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Zeus Didymaios

Chthonia, and Eros1, but in a passage of profound significance
declared 'that Zeus had transformed himself into Eros, when about
to create' the world2. The cosmogonic Eros, as G. F. Schoemann3
called him, figures also in Orphic literature both early and late4:
the Rhapsodies represent ' delightsome Eros ' as contained in and
issuing from ' the great body of Zeus5'; the Hymns make ' Eros ' a
synonym of'Bakcheus,' whom they invoke as 'Sire of the gods and
Son6'—a manifest echo of the old Thracian creed7.

v. The Double Zeus.

(a) Zeus Didymaios.

If now we set the principal types of Father and Son over against
the principal types of Twin Brethren, we might fairly expect to find

Diels ap. Plat. symp. 178 B, Aristot. met. r. 4. 984b 25 ff., Simpl. in Aristot. phys. p. 39, 18
TTpwrLdTOv fj.ev"Epwra deuiv /x??rio"aTo wdvruv the subject of fj.riTLffa.To is probably 5a.Lfj.ii3V rj
wdvTa Kvfiepvq. {frag. 12, 3 Diels). Aet. 2. 7. 1 in H. Diels Doxographi Graeci Berolini
1879 p. 336, 12 ap. Stob. eel. 1. 22. ia p. 195, 10 ff. Wachsmuth ijvTiva koX halfiova
KvjiepvriTLV Kai kXtjSovxov (so Ftilleborn for KXrjpovxov F.P.) eirovofid'^eL, 5lkt/v re teal
dvdy-KTjv is supposed by J. Burnet Early Greek Philosophy London and Edinburgh 1892
p. 204 to confuse the goddess in question (whom he regards as the Pythagorean Hestia = the
Platonic Ananke) with the gate-opening Dike of Parmenides' prologue. But in Hermes
Trismeg. ap. Stob. eel. r. 49. 44 p. 393, 18 Dike is sister of Ananke ; and F. M. Cornford
in his very notable book From Religion to Philosophy London 1912 p. 214 ff. argues that the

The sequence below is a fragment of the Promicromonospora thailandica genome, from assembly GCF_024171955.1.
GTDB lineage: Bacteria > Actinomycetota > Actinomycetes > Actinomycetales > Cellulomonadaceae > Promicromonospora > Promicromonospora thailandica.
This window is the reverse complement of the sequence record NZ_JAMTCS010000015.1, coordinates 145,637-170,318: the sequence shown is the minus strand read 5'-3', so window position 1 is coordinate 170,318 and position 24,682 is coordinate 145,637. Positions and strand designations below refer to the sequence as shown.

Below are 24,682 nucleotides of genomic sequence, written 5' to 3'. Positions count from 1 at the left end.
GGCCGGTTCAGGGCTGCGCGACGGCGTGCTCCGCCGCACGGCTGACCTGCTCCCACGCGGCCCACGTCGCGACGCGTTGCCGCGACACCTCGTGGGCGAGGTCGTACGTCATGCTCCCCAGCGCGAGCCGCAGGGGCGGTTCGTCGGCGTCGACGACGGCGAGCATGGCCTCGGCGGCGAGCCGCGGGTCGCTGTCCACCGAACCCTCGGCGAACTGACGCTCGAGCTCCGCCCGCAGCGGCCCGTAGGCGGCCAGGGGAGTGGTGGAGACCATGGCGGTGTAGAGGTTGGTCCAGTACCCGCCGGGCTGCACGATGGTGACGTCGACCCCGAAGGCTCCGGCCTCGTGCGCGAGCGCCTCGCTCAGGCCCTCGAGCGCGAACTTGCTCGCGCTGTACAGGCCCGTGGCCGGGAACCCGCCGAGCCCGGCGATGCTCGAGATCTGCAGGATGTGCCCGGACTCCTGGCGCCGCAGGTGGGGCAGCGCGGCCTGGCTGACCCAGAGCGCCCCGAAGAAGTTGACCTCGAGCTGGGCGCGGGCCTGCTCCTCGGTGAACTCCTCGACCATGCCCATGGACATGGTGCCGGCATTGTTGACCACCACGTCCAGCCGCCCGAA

goddess throned in the centre is not only Moira, Lachesis, Ananke, and Dike, but Aphrodite
to boot. If so, Plout. amat. 13 was not far wrong, when he made Aphrodite the subject of
fxr/TLaaTo. Certainly the common Greek tradition, which stretches back to Sappho/ra^. 132
Bergk4 ap. schol. Theokr. 13. 1 ('ArppooiTrfs Kai Ovpavov, cp. Paus. 9. 27. 3. C. J.
Blomfield cj. Try;. Wilamowitz cj. 'AtppodLT-qs <rj Trjs>), regarded Eros as the son of
Aphrodite. His father is Zeus in Eur. Hipp. 534"Epwj, 6 A(6s irals (cp. Ciris 133 ff. sed
malus ille puer, quern nec sua flectere mater | iratum potuit, quern nec pater atque avus
idem | Iuppiter, etc.). But the genealogy of Eros was notoriously a bone of contention :
see Gruppe Gr. Myth. Pel. p. 1071 11. 1, O. Waser in Pauly—Wissowa Real-Enc. vi.
488 f.

1 Max. Tyr. diss. 10. 4 Diibner dXXd Kai tov 2.vpLov tt\v woLtjffiv o-k6tt€l, tov Zijva Kai
tt]v Xdovirjv Kai tov ev tovtols "Epwra, k.t.X. Supra i. 27 n. 5.

2 Pherekyd. frag. 3 Diels ap. Prokl. in Plat. Pirn. ii. 54, 28 ff. Diehl Kai 6 &epeKv5r/s
£\eyev ei's "Epwra /j.eTaj3ej3Xr}ffdaL tov Ala fi^Wovra Sr/fiLovpyelv, otl St) tov KOfffxov £k tGjv
evavTLCOv avvLffTas et's dfJ-oXoyiav Kai (pLXiav fjyaye Kai TauTOTTjTa wdffLV evecnreipe Kai evLCULv
Trjv 5t' oXwf SLrjKovffav. See R. Zimmermann in the Zeitschrift fiir Philosophie undphilo-
sophische Kritik 1854 xxiy- 177, O. Kern De Orphei Epimeniolis Pher-ecydis theogoniis
quaestiones critieae Berolini 1888 p. 95 f., D. Speliotopoulos ilepi $epeKv8ov tov 1,vplov Kai
Tjjs Qeoyovias avTov Athens 1890 p. 47 n. 15.

3 G. F. Schoemann ' De Cupidine cosmogonico' (Gryphiswaldiae 1852) in his
Opuseula Aeademica Berolini 1857 ii. 60—92.

4 See Append. G.

5 "Epw? TroXvTepirrjS- ...ev fjeydXip Zrfvos.. .ffdifxaTL (Orph.f-ag. 123 Abel cited Append. G).

6 Orph. h. triet. 52. 1, 6, 10 Ba/cxeC, | ...6eu>v ivaTep rjde Kai vie, [ ..."Epws.

7 Sttpra pp. 277, 287 f., 292 ff.
 
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